96. Memorandum From Secretary of Defense Brown to the President’s Assistant for National Security Affairs (Brzezinski)1


  • Increased US Military Use of Somali Facilities (S)

(S) As you will recall, we discussed this topic briefly at our luncheon on August 3. Additionally, in my letter to the President on increased presence in the Indian Ocean, I mentioned the need for cooperation with littoral states and access to regional air and naval facilities to support these operations.2 Considering the concentration of Soviet naval activity in the Gulf of Aden, we particularly desire to obtain landing rights in the Horn of Africa for our P–3 maritime patrol aircraft. At present, we have such rights only in Djibouti and, more distantly, in Seeb, Oman to facilitate our aerial surveillance efforts in the Gulf of Aden area. Judging from past experience, I believe it would be unwise to continue to depend as heavily as we have in the past on Djibouti to support our increased presence.

(S) During the March–May deployments of CONSTELLATION and MIDWAY to the Arabian Sea/Gulf of Aden region, a lack of available facilities elsewhere forced us to increase our reliance on Djibouti for [Page 272] P–3 operations and ship visits. While the Government of Djibouti was forthcoming, our increased usage of their facilities led to a request for military assistance from President Gouled—a request to which the USG could not, within existing policy, respond.

(S) In view of the above, I think it would be useful to explore the possible use of other facilities, such as those at Berbera and Mogadiscio, Somalia, to support our broader Indian Ocean strategy. The Somali government has, on several occasions, encouraged us to increase our access to its facilities. A moderate increase in our use of those facilities would enhance our politico-military objectives in the area, reduce our reliance on Djibouti, and contribute to our surge capability in the region.3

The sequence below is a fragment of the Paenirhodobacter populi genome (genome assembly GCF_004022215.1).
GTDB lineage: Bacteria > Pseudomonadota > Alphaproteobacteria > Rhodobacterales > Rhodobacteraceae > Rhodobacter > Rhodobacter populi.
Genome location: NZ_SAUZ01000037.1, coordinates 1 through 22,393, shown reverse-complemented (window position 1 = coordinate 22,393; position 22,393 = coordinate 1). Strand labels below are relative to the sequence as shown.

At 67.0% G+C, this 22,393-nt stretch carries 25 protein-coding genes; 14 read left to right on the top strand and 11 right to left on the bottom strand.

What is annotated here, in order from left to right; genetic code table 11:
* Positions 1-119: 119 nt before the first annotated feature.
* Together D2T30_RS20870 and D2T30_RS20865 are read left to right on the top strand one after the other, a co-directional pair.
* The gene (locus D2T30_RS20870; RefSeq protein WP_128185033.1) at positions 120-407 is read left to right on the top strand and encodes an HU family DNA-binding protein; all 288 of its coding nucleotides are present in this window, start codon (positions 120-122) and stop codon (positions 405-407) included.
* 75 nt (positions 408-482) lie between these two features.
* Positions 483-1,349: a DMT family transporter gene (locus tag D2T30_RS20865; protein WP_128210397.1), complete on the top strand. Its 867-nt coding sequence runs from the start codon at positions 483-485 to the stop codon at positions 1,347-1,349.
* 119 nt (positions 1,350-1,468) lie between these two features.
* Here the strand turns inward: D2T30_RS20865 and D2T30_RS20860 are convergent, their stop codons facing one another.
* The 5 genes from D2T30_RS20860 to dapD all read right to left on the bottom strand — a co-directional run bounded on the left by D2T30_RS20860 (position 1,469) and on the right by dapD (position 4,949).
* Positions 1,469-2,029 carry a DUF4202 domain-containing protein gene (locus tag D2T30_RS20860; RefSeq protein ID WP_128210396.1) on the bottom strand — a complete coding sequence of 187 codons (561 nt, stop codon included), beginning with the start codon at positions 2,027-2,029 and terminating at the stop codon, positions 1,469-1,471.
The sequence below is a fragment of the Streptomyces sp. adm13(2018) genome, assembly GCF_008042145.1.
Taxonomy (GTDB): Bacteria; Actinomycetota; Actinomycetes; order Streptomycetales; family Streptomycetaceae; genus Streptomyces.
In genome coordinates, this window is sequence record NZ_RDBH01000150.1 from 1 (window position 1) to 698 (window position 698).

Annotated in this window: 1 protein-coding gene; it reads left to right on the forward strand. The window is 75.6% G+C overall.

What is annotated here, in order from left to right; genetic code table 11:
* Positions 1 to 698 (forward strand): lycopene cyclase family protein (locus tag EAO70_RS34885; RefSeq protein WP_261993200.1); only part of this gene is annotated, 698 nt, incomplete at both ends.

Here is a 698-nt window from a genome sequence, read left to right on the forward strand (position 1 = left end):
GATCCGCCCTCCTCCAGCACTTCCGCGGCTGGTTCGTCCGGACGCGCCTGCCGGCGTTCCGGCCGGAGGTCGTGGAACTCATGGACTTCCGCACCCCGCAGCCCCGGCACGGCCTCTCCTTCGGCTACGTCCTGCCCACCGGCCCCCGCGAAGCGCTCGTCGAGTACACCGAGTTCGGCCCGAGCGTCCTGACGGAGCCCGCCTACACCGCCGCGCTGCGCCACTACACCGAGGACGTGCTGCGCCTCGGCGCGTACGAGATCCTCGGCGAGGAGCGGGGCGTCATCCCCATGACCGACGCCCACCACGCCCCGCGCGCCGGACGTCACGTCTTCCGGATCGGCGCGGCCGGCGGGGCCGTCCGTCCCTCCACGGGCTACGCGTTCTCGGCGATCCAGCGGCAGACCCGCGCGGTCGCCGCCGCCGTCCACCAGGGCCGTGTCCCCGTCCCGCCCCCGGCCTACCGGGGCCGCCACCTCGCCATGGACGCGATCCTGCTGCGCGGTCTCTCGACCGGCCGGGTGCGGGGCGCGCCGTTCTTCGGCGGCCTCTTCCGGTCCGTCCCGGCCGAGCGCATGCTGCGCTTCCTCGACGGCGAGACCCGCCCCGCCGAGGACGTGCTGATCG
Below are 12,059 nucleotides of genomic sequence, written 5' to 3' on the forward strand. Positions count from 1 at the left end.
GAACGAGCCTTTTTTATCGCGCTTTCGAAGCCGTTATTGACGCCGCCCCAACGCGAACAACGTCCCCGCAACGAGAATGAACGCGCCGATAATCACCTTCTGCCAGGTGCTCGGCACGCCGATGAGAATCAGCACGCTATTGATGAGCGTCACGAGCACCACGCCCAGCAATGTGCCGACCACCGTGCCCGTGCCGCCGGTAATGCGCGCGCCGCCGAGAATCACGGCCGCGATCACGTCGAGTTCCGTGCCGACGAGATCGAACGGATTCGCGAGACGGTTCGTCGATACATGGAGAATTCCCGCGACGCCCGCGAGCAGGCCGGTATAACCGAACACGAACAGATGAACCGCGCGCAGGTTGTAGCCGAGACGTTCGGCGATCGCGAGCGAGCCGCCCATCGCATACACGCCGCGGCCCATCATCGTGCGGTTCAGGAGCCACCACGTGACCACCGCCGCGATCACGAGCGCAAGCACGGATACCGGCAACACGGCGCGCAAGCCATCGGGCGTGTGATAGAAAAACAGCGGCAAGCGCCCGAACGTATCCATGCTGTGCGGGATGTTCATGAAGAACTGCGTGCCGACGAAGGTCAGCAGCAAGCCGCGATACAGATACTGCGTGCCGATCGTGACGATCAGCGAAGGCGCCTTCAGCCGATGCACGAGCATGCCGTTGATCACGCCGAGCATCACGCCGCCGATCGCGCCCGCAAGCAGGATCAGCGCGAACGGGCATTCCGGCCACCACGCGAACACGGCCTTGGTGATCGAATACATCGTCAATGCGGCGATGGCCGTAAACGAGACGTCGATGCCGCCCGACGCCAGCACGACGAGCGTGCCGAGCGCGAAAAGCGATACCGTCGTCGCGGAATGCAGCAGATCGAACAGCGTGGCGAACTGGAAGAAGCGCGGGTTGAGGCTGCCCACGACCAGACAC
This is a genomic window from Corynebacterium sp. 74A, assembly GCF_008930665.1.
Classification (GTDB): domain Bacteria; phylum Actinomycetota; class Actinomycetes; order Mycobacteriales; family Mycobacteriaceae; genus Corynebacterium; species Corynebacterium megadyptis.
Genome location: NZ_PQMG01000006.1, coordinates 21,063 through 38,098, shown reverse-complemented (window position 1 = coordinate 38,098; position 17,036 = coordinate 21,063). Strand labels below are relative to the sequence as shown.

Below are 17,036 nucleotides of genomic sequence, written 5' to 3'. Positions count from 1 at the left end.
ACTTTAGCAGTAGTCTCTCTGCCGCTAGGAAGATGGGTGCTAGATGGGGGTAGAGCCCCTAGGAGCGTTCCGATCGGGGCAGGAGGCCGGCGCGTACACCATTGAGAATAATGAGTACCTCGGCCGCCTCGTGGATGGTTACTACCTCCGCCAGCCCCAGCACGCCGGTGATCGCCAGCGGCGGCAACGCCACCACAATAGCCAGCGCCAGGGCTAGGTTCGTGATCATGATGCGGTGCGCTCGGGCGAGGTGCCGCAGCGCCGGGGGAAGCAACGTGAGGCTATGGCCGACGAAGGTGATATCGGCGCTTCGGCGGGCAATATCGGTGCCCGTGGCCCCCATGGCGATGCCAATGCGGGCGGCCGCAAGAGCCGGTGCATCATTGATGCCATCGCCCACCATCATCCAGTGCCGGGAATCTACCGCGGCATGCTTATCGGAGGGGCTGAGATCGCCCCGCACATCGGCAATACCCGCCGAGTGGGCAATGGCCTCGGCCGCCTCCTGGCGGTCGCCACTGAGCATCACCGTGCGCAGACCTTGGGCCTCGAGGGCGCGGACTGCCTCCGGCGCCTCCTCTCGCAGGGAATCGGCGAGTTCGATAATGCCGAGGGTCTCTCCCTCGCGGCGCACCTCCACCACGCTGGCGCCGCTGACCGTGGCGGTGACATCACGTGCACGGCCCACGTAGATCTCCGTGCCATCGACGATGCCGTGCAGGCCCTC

(S) Accordingly, I have the following recommendations at this time:

—Plan for US Navy ship visits to the port of Berbera, at the initial rate of one visit per quarter (subject to weather conditions), and the establishment of a limited bunkering arrangement with Somalia.

—Plan for access by P–3 aircraft to Berbera and Mogadiscio, at an initial rate of one flight per month, subject to a technical assessment of the support capabilities at those airfields. (Based on that assessment, some airfield upgrading may be required to support additional usage.)

—Consider improvements to Berbera port. (As I mentioned in our 3 August discussion, the USS DAVIS visit to Berbera in May indicated that effective use of Berbera port would be dependent on some improvement of the facilities, such as upgrading refueling capabilities, breakwater, and navigational aids. Such improvement might be accomplished as a civil development project, perhaps with AID and/or Saudi funding.)

If you agree, I will issue instructions for the development of specific DoD proposals for additional ship visits, a bunkering arrangement and the initiation of P–3 visits to Somalia, and for the coordination of these proposals with the Department of State.

(S) I should note, however, the likelihood that such US requests for increased access may well result in renewed requests for US military arms from President Siad. I am doubtful that the Somalis will be willing to stop their support of the Ogaden insurgents in order to qualify for such military assistance from the US. I therefore suggest that the question of an appropriate substitute assistance package be addressed urgently by State, AID and DoD, with recommendations to be submitted within thirty days for us to consider and perhaps to take up with the President.

Harold Brown
  1. Source: Carter Library, National Security Affairs, Staff Material, Horn/Special, Box 4, 8/79. Secret. A copy was sent to Vance.
  2. See Foreign Relations, 1977–1980, vol. XVIII, Middle East Region; Arabian Peninsula, Document 27.
  3. For more on U.S. efforts to obtain the use of facilities in Somalia and other countries of the Persian Gulf/Arabian Peninsula area, see Foreign Relations, 1977–1980, vol. XVIII, Middle East Region; Arabian Peninsula, Documents 41, 42, 49, and 50.